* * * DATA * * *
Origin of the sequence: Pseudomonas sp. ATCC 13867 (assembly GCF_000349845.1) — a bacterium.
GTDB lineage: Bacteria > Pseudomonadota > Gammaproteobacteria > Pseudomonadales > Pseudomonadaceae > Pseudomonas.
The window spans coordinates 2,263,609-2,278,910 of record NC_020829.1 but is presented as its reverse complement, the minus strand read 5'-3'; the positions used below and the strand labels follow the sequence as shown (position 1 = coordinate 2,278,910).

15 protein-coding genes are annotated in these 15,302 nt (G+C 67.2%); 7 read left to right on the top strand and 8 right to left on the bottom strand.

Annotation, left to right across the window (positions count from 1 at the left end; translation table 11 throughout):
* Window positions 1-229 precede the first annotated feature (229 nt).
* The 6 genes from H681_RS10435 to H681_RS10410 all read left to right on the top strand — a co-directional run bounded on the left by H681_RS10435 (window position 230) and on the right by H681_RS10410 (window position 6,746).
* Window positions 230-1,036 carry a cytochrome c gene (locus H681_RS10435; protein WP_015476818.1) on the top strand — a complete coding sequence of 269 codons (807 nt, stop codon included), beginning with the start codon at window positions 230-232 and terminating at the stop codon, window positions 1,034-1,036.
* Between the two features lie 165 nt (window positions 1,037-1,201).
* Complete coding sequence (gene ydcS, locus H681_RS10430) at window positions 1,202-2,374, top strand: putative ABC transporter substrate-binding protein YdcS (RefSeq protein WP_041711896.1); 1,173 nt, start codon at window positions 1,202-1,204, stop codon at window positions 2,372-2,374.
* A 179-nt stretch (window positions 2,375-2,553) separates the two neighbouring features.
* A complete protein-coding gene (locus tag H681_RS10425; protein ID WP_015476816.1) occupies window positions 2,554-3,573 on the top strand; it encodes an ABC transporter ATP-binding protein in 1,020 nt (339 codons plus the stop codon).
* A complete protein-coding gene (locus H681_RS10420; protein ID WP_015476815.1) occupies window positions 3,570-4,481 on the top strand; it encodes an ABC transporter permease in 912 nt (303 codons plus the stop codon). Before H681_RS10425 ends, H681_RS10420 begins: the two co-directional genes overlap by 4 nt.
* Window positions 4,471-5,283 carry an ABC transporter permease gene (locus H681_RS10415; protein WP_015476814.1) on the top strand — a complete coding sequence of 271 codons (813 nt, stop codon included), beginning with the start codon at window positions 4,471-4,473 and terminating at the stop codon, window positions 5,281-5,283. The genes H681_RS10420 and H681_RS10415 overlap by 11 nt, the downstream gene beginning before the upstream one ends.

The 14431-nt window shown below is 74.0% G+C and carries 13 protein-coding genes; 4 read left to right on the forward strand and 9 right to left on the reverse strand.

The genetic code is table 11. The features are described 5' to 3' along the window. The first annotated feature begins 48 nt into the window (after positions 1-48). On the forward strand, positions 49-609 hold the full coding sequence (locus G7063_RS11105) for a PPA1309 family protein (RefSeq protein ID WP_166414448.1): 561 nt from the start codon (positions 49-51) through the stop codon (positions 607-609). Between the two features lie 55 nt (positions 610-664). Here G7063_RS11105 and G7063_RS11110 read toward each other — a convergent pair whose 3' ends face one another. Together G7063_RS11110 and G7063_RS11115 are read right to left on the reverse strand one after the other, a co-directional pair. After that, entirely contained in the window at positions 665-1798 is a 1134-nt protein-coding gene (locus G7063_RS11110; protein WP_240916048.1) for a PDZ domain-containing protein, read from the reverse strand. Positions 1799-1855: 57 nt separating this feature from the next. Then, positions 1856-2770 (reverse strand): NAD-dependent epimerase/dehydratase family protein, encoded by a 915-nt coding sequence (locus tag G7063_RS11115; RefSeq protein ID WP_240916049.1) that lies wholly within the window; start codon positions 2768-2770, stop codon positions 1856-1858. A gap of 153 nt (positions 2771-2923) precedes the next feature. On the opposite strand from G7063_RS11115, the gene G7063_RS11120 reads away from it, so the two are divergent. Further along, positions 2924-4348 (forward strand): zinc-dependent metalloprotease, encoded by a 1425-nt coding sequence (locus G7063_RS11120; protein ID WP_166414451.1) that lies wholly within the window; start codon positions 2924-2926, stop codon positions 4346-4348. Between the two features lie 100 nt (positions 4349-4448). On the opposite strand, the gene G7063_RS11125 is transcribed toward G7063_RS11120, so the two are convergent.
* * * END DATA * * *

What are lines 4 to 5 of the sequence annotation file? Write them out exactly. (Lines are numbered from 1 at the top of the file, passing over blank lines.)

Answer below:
15 protein-coding genes are annotated in these 15,302 nt (G+C 67.2%); 7 read left to right on the top strand and 8 right to left on the bottom strand.

Annotation, left to right across the window (positions count from 1 at the left end; translation table 11 throughout):